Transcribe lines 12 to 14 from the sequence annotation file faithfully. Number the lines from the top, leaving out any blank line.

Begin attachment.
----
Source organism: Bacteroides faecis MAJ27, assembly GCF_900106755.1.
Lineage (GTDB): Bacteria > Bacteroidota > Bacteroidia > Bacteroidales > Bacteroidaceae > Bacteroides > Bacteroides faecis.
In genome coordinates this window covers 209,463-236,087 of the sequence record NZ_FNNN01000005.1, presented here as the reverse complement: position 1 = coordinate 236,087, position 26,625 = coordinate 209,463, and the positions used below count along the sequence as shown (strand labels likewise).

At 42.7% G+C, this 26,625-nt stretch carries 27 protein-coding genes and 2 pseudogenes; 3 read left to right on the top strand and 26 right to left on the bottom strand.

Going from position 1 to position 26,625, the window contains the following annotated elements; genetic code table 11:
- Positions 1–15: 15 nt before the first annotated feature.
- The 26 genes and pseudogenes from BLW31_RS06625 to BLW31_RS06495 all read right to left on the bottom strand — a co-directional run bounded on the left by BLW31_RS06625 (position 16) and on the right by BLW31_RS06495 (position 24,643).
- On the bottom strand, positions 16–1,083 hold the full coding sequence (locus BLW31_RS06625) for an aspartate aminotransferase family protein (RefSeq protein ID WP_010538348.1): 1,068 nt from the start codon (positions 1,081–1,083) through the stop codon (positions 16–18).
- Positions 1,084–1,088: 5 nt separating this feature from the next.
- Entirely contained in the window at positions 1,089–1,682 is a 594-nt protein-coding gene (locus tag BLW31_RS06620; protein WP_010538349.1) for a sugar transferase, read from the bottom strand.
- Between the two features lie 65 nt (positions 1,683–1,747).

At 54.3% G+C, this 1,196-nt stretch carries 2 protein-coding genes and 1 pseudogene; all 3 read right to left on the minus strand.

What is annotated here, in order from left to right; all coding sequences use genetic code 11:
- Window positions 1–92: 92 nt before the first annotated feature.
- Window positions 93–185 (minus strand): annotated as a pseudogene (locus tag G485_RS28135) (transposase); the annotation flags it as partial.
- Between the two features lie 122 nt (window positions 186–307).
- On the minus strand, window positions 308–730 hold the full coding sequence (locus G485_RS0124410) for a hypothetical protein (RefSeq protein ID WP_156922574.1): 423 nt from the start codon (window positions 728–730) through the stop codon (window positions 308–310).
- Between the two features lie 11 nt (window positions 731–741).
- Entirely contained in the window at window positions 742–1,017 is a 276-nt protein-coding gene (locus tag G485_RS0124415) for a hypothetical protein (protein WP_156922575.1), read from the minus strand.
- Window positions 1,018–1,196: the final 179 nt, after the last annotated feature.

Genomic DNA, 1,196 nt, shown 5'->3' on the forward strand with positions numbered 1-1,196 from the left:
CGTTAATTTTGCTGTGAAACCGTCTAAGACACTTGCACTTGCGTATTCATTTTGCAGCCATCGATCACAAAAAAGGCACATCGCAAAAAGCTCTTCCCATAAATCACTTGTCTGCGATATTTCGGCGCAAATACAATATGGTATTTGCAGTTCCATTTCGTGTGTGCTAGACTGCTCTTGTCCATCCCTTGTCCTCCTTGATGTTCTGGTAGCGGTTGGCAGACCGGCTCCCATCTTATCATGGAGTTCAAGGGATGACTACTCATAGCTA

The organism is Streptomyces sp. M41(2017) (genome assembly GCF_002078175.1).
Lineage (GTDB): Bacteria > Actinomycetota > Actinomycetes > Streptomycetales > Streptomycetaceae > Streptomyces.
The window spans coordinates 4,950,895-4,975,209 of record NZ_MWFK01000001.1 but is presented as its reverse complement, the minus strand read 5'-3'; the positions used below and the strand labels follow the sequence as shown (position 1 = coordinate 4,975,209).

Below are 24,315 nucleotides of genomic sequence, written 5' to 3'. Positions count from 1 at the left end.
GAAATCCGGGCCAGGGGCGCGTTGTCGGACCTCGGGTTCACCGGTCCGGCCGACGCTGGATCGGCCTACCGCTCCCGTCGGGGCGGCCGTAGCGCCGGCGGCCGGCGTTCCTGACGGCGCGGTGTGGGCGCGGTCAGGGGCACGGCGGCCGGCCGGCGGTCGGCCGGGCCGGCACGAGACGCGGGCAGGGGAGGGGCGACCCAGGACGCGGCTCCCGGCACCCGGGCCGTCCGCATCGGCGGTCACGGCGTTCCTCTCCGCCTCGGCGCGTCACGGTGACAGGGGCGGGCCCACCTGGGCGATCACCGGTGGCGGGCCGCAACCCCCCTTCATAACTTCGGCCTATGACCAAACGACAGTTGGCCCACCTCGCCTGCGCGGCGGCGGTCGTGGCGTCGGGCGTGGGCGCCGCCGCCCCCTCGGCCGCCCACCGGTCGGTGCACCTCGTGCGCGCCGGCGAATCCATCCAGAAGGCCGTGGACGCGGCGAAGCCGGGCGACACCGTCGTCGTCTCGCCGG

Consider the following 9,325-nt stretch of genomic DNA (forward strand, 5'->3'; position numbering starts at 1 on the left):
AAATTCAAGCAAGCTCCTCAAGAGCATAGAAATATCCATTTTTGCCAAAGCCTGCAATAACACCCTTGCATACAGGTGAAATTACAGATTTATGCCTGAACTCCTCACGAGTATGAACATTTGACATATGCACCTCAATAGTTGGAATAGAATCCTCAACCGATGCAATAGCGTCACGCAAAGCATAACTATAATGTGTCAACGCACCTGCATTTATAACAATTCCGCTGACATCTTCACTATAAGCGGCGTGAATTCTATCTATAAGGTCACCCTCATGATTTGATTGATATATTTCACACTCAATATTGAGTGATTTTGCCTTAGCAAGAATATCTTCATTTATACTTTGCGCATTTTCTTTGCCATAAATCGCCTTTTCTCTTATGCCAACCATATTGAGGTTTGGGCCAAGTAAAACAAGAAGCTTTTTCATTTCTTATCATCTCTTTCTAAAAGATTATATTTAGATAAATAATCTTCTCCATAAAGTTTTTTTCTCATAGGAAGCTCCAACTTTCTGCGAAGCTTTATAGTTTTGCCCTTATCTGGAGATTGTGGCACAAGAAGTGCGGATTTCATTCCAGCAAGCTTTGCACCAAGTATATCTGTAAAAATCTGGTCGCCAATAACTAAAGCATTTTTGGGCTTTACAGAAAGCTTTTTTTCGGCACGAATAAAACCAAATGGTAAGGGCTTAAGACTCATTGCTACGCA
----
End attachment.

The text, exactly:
At 54.3% G+C, this 1,196-nt stretch carries 2 protein-coding genes and 1 pseudogene; all 3 read right to left on the minus strand.

What is annotated here, in order from left to right; all coding sequences use genetic code 11:
- Window positions 1–92: 92 nt before the first annotated feature.